Don’t drag that Christmas tree to the curb. Give it a second life in your landscape.
Cut trees make great windbreaks in the landscape. Strategically place discarded Christmas trees on the windward side of rhododendron, boxwood and other broadleaf evergreens to reduce problems with winter burn.
Or remove the branches and use them as winter mulch over bulbs and perennials. This winter mulch will keep the soil consistently cold, reducing the risk of early sprouting and winter damage that can occur during winter thaws.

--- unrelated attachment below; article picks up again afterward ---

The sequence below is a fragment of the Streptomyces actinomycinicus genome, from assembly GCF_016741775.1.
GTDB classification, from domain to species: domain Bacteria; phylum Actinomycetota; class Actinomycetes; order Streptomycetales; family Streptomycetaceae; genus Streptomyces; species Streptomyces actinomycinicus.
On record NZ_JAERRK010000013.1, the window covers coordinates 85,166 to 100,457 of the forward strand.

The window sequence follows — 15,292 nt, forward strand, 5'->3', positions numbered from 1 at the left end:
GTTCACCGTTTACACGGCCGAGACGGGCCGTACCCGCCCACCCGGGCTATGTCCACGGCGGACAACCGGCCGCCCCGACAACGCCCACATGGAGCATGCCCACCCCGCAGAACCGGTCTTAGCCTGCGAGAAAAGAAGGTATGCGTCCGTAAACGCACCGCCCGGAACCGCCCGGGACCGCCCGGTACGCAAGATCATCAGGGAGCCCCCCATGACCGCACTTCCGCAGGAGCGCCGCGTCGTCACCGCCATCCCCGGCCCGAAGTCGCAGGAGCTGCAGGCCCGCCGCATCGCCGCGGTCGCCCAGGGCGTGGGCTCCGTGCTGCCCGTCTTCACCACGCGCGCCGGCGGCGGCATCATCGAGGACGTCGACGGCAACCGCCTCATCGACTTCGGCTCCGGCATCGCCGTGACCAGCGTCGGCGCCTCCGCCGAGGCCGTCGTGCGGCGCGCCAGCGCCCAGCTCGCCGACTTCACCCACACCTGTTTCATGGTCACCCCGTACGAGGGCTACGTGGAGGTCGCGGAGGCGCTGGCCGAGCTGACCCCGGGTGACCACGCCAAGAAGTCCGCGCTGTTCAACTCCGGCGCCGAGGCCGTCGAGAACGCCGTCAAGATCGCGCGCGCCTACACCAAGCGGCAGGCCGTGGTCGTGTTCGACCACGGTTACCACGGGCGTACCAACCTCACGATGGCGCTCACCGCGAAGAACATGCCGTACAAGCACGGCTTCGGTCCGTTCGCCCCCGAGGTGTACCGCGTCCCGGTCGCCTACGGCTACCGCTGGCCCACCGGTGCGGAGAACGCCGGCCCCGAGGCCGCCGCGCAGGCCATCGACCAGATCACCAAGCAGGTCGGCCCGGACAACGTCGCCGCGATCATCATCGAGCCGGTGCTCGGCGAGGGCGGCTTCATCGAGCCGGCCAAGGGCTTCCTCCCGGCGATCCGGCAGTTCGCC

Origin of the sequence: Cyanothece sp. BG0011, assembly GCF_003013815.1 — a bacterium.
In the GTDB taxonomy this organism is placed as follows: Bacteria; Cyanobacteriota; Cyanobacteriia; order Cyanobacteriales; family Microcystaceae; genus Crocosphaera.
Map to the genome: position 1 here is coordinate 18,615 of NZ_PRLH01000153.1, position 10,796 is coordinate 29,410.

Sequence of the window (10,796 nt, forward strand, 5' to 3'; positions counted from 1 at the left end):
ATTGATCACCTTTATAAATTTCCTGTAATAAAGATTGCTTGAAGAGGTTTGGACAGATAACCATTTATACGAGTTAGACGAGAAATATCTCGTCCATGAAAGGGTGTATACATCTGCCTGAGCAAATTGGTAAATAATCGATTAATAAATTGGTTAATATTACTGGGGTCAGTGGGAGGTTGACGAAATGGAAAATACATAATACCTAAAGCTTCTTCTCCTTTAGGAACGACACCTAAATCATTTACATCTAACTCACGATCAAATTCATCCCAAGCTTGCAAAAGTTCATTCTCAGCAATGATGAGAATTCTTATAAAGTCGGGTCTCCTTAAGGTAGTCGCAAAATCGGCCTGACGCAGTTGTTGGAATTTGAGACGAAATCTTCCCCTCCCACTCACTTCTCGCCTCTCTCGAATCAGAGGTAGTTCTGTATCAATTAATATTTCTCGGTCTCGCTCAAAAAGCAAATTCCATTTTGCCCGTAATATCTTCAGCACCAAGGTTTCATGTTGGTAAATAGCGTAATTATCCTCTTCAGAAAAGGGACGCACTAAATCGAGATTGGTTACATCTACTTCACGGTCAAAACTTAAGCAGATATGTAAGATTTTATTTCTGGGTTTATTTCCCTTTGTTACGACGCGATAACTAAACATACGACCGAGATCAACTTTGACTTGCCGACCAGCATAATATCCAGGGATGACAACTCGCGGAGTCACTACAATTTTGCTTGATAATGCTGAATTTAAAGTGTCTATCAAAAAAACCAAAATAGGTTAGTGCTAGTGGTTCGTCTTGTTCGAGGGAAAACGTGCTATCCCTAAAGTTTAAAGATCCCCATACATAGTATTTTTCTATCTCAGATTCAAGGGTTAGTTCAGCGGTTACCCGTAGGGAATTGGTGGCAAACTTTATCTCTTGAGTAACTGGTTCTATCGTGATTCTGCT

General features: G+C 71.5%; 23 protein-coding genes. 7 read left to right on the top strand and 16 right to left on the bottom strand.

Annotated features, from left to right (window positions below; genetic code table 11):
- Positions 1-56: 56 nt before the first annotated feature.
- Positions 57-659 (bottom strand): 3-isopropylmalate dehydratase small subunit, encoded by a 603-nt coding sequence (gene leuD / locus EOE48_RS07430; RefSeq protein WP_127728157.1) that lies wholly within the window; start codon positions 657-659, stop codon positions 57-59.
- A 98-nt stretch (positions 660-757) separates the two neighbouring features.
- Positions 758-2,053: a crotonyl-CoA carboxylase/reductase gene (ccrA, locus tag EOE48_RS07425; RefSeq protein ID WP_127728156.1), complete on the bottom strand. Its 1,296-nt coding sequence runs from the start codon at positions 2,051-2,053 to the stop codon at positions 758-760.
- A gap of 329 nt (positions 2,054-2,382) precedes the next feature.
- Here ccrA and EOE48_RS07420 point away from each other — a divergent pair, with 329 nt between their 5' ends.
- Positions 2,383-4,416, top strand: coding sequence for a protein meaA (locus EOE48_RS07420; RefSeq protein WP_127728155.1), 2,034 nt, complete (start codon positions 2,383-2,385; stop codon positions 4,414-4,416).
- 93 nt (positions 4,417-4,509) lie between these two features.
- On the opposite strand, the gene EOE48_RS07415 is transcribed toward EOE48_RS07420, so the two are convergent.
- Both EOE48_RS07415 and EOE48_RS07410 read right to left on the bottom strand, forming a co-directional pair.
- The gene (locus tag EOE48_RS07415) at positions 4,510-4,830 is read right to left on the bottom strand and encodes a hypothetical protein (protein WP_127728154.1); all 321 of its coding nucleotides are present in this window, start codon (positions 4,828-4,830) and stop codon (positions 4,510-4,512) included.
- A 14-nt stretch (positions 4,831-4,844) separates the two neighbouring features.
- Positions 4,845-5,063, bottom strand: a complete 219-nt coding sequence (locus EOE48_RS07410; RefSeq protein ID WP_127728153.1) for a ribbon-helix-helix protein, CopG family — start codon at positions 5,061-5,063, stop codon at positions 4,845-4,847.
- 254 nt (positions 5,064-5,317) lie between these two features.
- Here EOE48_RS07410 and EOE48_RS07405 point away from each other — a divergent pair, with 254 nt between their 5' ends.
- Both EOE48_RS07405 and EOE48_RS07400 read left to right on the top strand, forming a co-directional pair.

Set the tree in the landscape for a bit of added greenery. The birds will also enjoy the added shelter. And, if you need a fun family activity, decorate the tree with fruits, berries, and seeds the birds can enjoy.
As spring arrives consider chipping and shredding your tree into mulch for trees and shrubs.
And, if this is not possible, check for recycling resources in your community.
A bit more information: Many municipalities have special pickups for Christmas trees. These are chipped, shredded and made available for citizens to use in their landscapes. Lake communities often sink the discarded trees to the bottom of lakes and ponds to provide habitat for the fish. And don’t forget about your local Christmas tree farm. Many will chip your tree for use as mulch on their farm and in return give you a discount coupon for next year’s tree.
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